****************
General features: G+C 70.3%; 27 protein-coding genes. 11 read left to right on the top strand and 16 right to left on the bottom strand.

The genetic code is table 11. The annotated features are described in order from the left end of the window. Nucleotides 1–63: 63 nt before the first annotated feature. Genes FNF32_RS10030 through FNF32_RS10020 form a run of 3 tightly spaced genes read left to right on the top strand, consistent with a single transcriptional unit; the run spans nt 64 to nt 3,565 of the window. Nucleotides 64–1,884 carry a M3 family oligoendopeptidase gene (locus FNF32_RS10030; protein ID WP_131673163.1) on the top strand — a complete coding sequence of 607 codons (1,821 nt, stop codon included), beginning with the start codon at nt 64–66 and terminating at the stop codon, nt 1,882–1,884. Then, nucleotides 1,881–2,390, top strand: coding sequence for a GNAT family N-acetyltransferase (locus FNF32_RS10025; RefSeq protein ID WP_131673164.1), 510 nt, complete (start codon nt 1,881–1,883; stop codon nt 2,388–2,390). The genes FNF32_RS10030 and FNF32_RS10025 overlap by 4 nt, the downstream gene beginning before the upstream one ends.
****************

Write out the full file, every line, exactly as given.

General features: G+C 70.3%; 27 protein-coding genes. 11 read left to right on the top strand and 16 right to left on the bottom strand.

The genetic code is table 11. The annotated features are described in order from the left end of the window. Nucleotides 1–63: 63 nt before the first annotated feature. Genes FNF32_RS10030 through FNF32_RS10020 form a run of 3 tightly spaced genes read left to right on the top strand, consistent with a single transcriptional unit; the run spans nt 64 to nt 3,565 of the window. Nucleotides 64–1,884 carry a M3 family oligoendopeptidase gene (locus FNF32_RS10030; protein ID WP_131673163.1) on the top strand — a complete coding sequence of 607 codons (1,821 nt, stop codon included), beginning with the start codon at nt 64–66 and terminating at the stop codon, nt 1,882–1,884. Then, nucleotides 1,881–2,390, top strand: coding sequence for a GNAT family N-acetyltransferase (locus FNF32_RS10025; RefSeq protein ID WP_131673164.1), 510 nt, complete (start codon nt 1,881–1,883; stop codon nt 2,388–2,390). The genes FNF32_RS10030 and FNF32_RS10025 overlap by 4 nt, the downstream gene beginning before the upstream one ends.